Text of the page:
Presentation on theme: "What do Glycans Do? – Finding the Rightful Place for Carbohydrates in the Central Dogma of Life! Gerald W. Hart, Professor & Director, Department of Biological."— Presentation transcript:
1 What do Glycans Do? – Finding the Rightful Place for Carbohydrates in the Central Dogma of Life! Gerald W. Hart, Professor & Director, Department of Biological ChemistryJohns Hopkins University, School of Medicine;Glycosciences – Why The Next Big Thing?How Other Scientists View Glycosylation – Part of the Problem.Historical Remarks - Where Did Glycobiology Come From?Preaching to the Choir – Biological Functions of Glycans?Technological Advances Moving the Field ForwardWhat Are the Major Challenges to Moving Into the “Mainstream”Some Major Questions for the Future – One Person’s OpinionThe NAS Initiative – “Assessing the Importance and Impact of Glycosciences and Glycomics” – Need your input!
2 Genomics Does Not Explain Biology: - ~26,000 GenesGene Sequences 99.9% Identical!- ~30,000 Genes
3 No example of a polypeptide that is not modified? Functional DiversityGeneUltimate Gene Productsexon 1exon 2exon 3Transcriptional RegulationAlternative Splicing, CellType Specific Expression, etc.Translational RegulationMasking, mRNAStability etc.Post-translational RegulationModification by O-GlcNAc,Phosphate, Ubiquitin, etc.GenomeSequencingGenomic DNAMicroarrayAnalysismRNATraditionalProteomicsProteinFunctionalModified Protein-O-GlcNAc-Ub-P~100K Proteins >millions of Molecular Species>400 Non-Glyco. PTMs Known; Glycosylation is by far the most abundant!No example of a polypeptide that is not modified?
4 Scientific Reports 1,90 doi:10.1038/srep00090 PTMs Greatly Expand Chemical Diversity of the Genetic Code:“~50% of all proteins are glycosylated”: Apweiler et al. Biochim. Biophys. Acta, Gen. Subj. 1473, 4–8 (1999). Percentage glycosylated is much higher, if you include O-GlcNAc!Phosphorylation is Notthe most Common PTM!*Proteome-wide post-translational modification statistics: frequency analysis and curation of the swiss-prot database***Scientific Reports 1,90 doi: /srep0009013 September 2011Source: Public Domain: Wikipedia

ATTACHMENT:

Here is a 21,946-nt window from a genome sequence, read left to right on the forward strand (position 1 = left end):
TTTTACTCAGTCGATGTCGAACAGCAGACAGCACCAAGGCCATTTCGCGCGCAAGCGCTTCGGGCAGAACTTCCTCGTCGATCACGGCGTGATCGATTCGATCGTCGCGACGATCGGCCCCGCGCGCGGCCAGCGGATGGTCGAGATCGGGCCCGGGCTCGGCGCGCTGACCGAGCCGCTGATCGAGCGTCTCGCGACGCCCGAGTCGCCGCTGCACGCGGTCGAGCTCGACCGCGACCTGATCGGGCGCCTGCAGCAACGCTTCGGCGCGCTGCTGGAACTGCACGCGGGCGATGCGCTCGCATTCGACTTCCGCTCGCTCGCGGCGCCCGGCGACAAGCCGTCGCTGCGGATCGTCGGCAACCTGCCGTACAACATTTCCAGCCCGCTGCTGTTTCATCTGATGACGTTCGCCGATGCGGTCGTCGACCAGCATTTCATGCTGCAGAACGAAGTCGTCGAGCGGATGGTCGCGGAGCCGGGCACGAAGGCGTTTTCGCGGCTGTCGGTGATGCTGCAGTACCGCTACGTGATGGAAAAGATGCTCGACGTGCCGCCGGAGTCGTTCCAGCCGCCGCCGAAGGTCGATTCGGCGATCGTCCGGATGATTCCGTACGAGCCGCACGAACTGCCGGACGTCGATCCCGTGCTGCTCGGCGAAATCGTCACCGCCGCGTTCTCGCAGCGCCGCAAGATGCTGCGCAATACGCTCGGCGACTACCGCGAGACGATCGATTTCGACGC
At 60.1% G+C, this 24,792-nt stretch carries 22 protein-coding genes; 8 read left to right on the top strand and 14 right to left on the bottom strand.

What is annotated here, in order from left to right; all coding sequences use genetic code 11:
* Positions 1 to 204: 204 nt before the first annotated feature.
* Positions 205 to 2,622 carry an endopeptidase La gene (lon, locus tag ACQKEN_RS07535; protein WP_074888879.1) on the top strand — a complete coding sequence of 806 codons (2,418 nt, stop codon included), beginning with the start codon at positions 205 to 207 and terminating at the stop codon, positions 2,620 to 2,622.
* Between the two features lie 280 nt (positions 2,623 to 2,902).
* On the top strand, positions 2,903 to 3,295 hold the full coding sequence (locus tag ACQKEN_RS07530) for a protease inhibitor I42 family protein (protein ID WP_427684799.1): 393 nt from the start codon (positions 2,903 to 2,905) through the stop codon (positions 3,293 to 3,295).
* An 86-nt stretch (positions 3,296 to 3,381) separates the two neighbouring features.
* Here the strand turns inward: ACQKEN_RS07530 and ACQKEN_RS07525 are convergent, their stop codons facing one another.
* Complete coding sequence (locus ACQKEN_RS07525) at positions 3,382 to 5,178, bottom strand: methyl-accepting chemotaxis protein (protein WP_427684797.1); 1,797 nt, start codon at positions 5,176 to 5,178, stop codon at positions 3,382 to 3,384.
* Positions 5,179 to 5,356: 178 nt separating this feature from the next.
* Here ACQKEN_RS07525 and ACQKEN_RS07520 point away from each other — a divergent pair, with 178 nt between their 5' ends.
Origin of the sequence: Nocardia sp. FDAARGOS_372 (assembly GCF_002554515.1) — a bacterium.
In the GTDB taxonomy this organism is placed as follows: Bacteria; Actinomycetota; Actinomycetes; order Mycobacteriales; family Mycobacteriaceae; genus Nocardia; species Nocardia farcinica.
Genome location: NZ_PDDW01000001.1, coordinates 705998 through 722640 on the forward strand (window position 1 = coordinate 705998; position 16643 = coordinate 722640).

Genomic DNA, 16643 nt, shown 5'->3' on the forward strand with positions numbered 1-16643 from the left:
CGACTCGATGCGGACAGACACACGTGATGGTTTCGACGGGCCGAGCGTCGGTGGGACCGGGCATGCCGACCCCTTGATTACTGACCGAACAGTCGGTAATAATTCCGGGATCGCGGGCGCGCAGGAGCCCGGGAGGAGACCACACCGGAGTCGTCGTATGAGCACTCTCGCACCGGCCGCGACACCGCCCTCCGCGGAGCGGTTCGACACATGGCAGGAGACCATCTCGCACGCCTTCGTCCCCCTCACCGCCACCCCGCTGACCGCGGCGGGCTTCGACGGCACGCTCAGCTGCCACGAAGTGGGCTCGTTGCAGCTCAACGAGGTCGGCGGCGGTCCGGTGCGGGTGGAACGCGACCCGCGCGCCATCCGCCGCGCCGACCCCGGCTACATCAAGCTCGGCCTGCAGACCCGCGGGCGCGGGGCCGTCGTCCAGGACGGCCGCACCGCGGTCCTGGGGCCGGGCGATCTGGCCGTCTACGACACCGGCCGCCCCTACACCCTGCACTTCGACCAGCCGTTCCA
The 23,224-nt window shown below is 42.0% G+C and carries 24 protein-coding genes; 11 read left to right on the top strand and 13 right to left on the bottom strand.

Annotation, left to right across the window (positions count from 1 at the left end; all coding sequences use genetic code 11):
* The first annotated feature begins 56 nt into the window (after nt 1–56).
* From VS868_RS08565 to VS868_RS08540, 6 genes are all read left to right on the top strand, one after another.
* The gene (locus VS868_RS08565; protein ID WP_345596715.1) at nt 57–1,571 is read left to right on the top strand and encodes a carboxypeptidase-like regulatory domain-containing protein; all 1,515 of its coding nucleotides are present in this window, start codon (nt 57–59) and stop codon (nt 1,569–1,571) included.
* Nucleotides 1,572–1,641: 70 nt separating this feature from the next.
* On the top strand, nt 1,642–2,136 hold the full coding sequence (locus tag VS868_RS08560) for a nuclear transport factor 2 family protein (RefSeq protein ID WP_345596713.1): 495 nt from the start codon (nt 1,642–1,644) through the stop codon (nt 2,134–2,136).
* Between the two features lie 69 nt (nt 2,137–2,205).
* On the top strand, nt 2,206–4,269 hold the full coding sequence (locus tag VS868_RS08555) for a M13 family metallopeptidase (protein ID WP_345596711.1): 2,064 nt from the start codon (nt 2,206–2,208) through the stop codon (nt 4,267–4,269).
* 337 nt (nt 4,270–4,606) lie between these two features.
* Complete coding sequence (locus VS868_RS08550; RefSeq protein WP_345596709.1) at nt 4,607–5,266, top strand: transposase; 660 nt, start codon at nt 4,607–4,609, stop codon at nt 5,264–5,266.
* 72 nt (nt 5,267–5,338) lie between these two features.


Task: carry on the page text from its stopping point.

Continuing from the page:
5 Currently, We live in a “Protein and Nucleic Acid Centric World”: # of building blocks is actuallyFairly small.“Scientific discussions that encompass “glycans” remain relatively infrequent in the protein centric world of cell biology. Some scientists lament the ‘complexity of the molecules’. Yet our alphabet of 26 characters, let alone Chinese characters, is rather easilyassimilated. Imagine a world in which each of us knew only a fraction of the alphabet.”
7 Scientists & Editors View “Glycosylation” as Just Another Post-Translational Modification:
8 Pro- & Eukaryotic Glycoproteins: If Consider only the linkage sugar, there are over 41 different chemical bonds, each more different than acetylation is from methylation!(updated from Spiro review )Glycobiology 12,43R-56R
9 Hierarchy of Protein Glycosylation: Nuclear & CytoplasmicGlycoproteinsCollagensMucinsN-Linked GPsProteoglycansHyaluronicAcid
11 Glycocalyx of Human Erythrocyte: Plasma Membrane
12 Misleading Depiction of ß-Adrenergic Receptor:Protein Centric World Note: Representation ofN-glycans.
13 Complex Glycans Are Often Very Large: Rivaling the Size of the Polypeptides to which they are attached.Size of a Typical Fc DomainAnn. Rev. Biochem. 57, (1988)
14 Relative Sizes of pT200 and og189 on CAMKIV Surface models of N-acetylglucosamine (left foreground) and inorganic phosphate (right foreground), along with a cartoon model of the kinase domain from human wild-type CaMKIV (center background) modeled from an X-ray crystal structure of human CaMKIγ. The amino acid residues colored in green and red are those that are modified by GlcNAcylation and phosphorylation, respectively.
15 Chapter 1, Figure 6The Term “Glycosylation” Often Confuses Non-GlycobiologistsEssentials of GlycobiologySecond EditionOutsideFIGURE 1.6. Common classes of animal glycans. (Modified from Varki A FASEB J. 11: 248–255; Fuster M. and Esko J.D Nat. Rev. Can. 7: 526–542.)Inside